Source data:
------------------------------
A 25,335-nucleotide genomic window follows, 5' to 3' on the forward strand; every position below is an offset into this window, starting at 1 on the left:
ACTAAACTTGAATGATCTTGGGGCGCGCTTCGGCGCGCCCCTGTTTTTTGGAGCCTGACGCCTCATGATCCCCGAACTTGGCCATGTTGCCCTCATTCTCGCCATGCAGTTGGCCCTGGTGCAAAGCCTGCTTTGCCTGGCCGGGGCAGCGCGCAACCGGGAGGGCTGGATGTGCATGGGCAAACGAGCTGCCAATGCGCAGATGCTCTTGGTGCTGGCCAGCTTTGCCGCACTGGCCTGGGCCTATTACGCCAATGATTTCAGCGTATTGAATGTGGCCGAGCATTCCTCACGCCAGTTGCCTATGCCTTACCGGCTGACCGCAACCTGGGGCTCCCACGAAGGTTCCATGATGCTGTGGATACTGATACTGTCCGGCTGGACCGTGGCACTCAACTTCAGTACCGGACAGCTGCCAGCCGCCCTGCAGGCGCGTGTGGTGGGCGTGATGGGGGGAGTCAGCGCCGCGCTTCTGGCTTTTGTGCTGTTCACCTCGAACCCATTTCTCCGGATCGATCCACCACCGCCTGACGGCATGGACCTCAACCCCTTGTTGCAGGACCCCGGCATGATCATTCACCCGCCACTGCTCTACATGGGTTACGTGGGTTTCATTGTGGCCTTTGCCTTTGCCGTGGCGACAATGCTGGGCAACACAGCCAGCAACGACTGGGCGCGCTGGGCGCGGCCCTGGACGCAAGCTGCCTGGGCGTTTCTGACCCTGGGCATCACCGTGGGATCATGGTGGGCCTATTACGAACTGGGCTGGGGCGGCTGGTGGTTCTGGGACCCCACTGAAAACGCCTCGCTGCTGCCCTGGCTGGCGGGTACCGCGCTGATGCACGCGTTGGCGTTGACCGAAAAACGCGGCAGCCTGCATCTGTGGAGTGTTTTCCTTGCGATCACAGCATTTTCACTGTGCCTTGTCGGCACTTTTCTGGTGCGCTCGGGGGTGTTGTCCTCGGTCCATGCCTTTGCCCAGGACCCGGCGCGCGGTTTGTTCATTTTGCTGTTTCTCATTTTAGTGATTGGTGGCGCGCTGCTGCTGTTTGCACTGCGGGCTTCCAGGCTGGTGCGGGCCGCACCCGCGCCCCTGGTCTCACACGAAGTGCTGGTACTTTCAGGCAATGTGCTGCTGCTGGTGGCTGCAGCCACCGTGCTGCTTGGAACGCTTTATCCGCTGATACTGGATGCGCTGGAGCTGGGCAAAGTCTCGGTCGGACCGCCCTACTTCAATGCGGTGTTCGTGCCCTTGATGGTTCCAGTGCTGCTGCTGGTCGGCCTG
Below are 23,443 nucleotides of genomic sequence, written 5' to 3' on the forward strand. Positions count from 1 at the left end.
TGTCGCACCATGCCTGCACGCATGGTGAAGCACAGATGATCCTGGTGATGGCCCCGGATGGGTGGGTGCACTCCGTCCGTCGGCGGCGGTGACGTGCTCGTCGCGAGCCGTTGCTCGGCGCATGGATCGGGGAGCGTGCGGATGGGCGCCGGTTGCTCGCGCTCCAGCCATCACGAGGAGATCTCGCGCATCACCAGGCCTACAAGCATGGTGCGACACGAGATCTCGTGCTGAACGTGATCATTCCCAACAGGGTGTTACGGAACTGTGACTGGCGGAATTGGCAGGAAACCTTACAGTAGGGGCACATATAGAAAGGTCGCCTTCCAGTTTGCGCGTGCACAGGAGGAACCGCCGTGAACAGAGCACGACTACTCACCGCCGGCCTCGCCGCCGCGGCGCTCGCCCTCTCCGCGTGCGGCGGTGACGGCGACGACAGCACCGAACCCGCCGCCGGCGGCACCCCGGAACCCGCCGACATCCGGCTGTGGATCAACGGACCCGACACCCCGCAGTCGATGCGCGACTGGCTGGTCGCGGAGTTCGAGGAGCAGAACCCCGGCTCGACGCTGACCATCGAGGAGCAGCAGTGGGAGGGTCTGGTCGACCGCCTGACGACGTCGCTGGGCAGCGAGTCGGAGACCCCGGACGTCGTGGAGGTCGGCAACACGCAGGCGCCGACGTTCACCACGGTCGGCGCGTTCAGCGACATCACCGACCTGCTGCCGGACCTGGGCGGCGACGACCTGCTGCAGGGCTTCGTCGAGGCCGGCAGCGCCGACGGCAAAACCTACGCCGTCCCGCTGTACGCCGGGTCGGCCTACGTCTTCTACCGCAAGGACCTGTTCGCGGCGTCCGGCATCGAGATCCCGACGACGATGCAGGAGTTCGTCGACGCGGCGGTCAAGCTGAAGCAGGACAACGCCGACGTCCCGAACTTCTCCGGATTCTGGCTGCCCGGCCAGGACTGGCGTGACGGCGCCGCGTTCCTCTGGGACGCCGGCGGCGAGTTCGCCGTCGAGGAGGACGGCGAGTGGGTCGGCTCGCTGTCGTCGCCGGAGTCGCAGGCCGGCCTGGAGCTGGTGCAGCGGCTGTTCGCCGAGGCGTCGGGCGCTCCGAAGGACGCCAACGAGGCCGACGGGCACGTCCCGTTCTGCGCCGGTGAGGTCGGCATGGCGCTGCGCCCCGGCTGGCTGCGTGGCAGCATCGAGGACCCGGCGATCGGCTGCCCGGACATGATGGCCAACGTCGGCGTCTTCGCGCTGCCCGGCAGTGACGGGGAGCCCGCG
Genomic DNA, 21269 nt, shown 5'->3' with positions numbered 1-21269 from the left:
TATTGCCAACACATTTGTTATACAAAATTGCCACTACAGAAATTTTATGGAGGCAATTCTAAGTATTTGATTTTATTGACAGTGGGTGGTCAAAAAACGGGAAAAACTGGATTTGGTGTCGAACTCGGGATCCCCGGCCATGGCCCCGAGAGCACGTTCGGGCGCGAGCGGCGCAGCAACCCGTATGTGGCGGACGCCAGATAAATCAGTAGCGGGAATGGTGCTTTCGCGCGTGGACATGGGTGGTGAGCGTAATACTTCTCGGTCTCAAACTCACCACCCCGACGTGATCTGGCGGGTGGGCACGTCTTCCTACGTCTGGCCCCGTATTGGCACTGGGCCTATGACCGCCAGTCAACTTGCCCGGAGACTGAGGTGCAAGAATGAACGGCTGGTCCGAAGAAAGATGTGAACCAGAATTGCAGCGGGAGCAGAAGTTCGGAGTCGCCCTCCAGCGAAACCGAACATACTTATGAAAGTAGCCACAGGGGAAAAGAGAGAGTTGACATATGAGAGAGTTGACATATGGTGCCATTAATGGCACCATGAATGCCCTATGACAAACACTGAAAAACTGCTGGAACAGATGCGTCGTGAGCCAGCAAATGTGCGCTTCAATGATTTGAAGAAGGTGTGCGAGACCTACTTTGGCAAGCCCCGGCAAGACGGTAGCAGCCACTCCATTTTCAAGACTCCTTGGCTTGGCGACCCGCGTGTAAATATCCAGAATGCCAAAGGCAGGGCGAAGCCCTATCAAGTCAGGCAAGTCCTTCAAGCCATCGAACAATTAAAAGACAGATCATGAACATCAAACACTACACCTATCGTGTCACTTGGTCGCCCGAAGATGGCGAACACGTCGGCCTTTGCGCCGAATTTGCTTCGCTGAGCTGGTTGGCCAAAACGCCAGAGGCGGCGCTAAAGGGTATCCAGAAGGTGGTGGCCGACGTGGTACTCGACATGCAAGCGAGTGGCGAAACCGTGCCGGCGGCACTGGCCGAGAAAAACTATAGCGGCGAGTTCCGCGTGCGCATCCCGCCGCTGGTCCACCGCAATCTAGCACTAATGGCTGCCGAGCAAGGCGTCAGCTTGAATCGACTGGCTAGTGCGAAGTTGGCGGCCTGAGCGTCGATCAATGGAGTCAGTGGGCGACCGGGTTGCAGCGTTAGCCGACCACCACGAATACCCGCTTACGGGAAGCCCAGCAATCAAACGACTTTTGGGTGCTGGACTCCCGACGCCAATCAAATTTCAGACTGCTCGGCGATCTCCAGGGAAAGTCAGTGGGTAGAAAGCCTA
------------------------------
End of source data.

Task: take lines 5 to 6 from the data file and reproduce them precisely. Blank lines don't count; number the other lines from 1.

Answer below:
Genomic DNA, 21269 nt, shown 5'->3' with positions numbered 1-21269 from the left:
TATTGCCAACACATTTGTTATACAAAATTGCCACTACAGAAATTTTATGGAGGCAATTCTAAGTATTTGATTTTATTGACAGTGGGTGGTCAAAAAACGGGAAAAACTGGATTTGGTGTCGAACTCGGGATCCCCGGCCATGGCCCCGAGAGCACGTTCGGGCGCGAGCGGCGCAGCAACCCGTATGTGGCGGACGCCAGATAAATCAGTAGCGGGAATGGTGCTTTCGCGCGTGGACATGGGTGGTGAGCGTAATACTTCTCGGTCTCAAACTCACCACCCCGACGTGATCTGGCGGGTGGGCACGTCTTCCTACGTCTGGCCCCGTATTGGCACTGGGCCTATGACCGCCAGTCAACTTGCCCGGAGACTGAGGTGCAAGAATGAACGGCTGGTCCGAAGAAAGATGTGAACCAGAATTGCAGCGGGAGCAGAAGTTCGGAGTCGCCCTCCAGCGAAACCGAACATACTTATGAAAGTAGCCACAGGGGAAAAGAGAGAGTTGACATATGAGAGAGTTGACATATGGTGCCATTAATGGCACCATGAATGCCCTATGACAAACACTGAAAAACTGCTGGAACAGATGCGTCGTGAGCCAGCAAATGTGCGCTTCAATGATTTGAAGAAGGTGTGCGAGACCTACTTTGGCAAGCCCCGGCAAGACGGTAGCAGCCACTCCATTTTCAAGACTCCTTGGCTTGGCGACCCGCGTGTAAATATCCAGAATGCCAAAGGCAGGGCGAAGCCCTATCAAGTCAGGCAAGTCCTTCAAGCCATCGAACAATTAAAAGACAGATCATGAACATCAAACACTACACCTATCGTGTCACTTGGTCGCCCGAAGATGGCGAACACGTCGGCCTTTGCGCCGAATTTGCTTCGCTGAGCTGGTTGGCCAAAACGCCAGAGGCGGCGCTAAAGGGTATCCAGAAGGTGGTGGCCGACGTGGTACTCGACATGCAAGCGAGTGGCGAAACCGTGCCGGCGGCACTGGCCGAGAAAAACTATAGCGGCGAGTTCCGCGTGCGCATCCCGCCGCTGGTCCACCGCAATCTAGCACTAATGGCTGCCGAGCAAGGCGTCAGCTTGAATCGACTGGCTAGTGCGAAGTTGGCGGCCTGAGCGTCGATCAATGGAGTCAGTGGGCGACCGGGTTGCAGCGTTAGCCGACCACCACGAATACCCGCTTACGGGAAGCCCAGCAATCAAACGACTTTTGGGTGCTGGACTCCCGACGCCAATCAAATTTCAGACTGCTCGGCGATCTCCAGGGAAAGTCAGTGGGTAGAAAGCCTA